Across the spectrum, parties are talking about women’s safety this time. It is important to understand that creating safer communities and cities is a holistic process that must address response to violence, prevention and creating the conditions whereby rights can be realised. It cannot be stressed enough that programs that deal with ending violence against women must be multi pronged and must involve a wide range of stakeholders. Without a strong political commitment, it is not going to be possible to bring about long term and systemic change that addresses the actual causes of the problem.
First, the work of addressing violence and crime is an issue of policing. We demand a robust police and legal system. From the time of any incidence of violence, there needs to be quick, efficient and non judgemental responses from all actors. The case must be dealt with swiftly by the legal system so that perpetrators of violence have a fear of the repercussions of their actions. We believe that more efficient systems that ensure the surety of punishment are the most important.
But other stakeholders also need to part of the solution. Better urban design and planning can go a long way in ensuring safer public spaces. Safety audits done across cities have shown that what is needed is better lighting, better streets, well maintained sidewalks and other infrastructure. In addition, cities and towns need to be planned to make streets more active, lively, and usable by a wide variety of people, including women, children, people living with disabilities and others.
There is a dire need for more and better managed public toilets that are severely lacking in our cities and the ones that exist are often in bad condition and are barely usable. In slums and resettlement areas, community toilets need to be kept clean, well maintained and safe. Cases of women facing harassment while going for open defecation is not uncommon.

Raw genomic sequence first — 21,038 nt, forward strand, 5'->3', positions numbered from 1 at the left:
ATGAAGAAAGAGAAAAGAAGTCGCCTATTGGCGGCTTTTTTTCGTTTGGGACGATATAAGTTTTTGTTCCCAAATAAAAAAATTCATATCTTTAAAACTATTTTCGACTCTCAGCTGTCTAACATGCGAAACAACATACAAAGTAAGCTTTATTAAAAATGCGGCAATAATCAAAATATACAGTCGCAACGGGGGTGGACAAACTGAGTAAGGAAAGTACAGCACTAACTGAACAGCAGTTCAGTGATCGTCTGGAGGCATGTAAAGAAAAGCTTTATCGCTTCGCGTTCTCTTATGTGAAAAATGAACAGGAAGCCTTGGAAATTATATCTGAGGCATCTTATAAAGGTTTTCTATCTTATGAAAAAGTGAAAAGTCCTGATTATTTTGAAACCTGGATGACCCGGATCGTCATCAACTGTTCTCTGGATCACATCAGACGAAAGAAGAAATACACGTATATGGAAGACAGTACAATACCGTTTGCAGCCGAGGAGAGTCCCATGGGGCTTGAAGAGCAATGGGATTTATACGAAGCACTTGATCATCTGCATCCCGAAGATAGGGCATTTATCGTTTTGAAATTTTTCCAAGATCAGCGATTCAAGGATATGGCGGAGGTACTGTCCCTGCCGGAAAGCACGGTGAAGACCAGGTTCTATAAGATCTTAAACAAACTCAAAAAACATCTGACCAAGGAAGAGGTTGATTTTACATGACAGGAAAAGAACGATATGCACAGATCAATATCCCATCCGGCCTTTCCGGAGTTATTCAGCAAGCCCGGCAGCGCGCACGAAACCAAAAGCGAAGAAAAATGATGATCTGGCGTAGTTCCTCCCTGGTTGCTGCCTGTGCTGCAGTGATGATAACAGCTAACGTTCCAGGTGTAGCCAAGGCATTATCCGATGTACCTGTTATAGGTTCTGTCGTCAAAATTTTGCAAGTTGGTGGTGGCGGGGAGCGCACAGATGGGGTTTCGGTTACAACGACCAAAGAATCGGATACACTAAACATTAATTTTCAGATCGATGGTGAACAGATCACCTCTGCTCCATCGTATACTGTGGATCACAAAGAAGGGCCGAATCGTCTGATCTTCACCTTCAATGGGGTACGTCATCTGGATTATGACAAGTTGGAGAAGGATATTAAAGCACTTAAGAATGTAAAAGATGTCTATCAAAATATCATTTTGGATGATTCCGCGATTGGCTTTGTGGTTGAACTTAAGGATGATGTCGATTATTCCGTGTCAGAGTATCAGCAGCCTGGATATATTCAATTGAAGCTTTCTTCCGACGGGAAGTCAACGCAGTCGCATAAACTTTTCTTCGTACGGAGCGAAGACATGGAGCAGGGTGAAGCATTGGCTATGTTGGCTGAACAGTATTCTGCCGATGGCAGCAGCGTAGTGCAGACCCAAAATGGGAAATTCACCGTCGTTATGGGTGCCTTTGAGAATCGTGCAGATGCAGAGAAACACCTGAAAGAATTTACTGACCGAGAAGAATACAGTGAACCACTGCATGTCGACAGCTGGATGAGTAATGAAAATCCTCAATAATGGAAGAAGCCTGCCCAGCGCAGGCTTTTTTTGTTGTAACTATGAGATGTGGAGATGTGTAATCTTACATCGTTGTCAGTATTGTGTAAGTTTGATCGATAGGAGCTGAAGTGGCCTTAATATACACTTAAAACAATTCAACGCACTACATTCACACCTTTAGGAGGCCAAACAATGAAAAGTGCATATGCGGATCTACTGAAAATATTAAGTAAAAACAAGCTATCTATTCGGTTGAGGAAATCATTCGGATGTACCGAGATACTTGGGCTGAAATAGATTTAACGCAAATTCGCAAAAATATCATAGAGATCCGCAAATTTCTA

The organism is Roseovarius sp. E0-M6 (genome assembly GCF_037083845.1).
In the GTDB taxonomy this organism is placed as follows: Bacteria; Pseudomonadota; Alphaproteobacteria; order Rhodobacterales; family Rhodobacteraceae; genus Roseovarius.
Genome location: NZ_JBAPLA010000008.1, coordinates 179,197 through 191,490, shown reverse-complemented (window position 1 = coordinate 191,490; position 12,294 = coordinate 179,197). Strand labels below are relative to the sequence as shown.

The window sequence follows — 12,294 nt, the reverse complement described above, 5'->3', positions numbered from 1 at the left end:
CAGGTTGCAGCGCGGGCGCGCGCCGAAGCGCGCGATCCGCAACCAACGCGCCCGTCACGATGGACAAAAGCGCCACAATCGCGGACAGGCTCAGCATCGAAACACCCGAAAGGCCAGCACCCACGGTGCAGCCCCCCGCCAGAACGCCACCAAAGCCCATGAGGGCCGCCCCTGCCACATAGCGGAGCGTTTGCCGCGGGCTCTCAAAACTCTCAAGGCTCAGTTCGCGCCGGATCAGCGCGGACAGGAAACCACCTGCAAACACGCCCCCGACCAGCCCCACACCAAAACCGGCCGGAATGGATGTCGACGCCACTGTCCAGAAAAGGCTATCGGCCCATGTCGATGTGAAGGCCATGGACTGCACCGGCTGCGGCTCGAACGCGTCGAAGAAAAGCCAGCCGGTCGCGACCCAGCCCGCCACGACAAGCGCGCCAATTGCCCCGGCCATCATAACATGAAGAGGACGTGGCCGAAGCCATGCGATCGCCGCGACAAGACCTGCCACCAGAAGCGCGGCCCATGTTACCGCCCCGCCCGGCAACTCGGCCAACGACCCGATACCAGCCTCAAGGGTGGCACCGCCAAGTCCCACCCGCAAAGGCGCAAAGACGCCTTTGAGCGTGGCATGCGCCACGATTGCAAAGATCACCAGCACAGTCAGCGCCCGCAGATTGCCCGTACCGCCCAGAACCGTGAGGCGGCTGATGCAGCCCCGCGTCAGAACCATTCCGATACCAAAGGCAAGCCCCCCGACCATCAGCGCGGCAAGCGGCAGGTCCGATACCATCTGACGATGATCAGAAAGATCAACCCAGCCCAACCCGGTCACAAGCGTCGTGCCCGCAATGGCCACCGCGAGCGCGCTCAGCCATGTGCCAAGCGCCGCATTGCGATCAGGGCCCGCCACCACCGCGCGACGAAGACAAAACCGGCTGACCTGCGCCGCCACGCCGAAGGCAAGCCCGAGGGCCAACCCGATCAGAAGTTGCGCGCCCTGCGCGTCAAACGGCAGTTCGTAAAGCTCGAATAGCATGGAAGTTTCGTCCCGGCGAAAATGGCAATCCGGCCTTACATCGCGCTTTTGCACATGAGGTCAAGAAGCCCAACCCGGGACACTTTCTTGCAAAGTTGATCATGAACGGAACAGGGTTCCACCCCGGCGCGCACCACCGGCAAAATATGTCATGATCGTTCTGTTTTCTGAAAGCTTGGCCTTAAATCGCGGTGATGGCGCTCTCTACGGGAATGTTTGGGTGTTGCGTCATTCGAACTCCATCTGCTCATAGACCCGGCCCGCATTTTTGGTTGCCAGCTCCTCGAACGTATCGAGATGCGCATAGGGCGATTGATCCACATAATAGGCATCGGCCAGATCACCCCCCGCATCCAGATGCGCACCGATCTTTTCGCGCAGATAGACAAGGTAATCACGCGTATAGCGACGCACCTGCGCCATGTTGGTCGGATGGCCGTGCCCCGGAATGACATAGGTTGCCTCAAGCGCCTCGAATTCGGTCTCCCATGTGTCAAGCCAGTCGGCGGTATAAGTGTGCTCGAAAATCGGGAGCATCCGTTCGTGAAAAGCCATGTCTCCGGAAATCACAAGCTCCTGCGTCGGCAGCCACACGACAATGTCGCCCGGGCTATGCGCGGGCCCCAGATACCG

Good and safe public transport is essential for women’s mobility. We demand all forms of public transport to be safe for women and girls to use at all times. Why is it so unsafe for women and girls to be out after dark? The fear of harassment and violence results in rights being denied to them. Protecting women or teaching them self defence is not going to create a safer world. The language of protection must be transformed into a language of rights.
Kalpana Viswanath is a researcher who has been working on issues of violence against women and safer cities for women for over 20 years. She is the co-founder of Safetipin, a mobile app developed to support community and women’s safety. She has led research studies on violence against women in public spaces in the city. She spearheaded the Safe Delhi for Women campaign led by Jagori since 2005 and led the research work that included conducting women’s safety audits and surveys and played a role in creating partnerships with key stakeholders.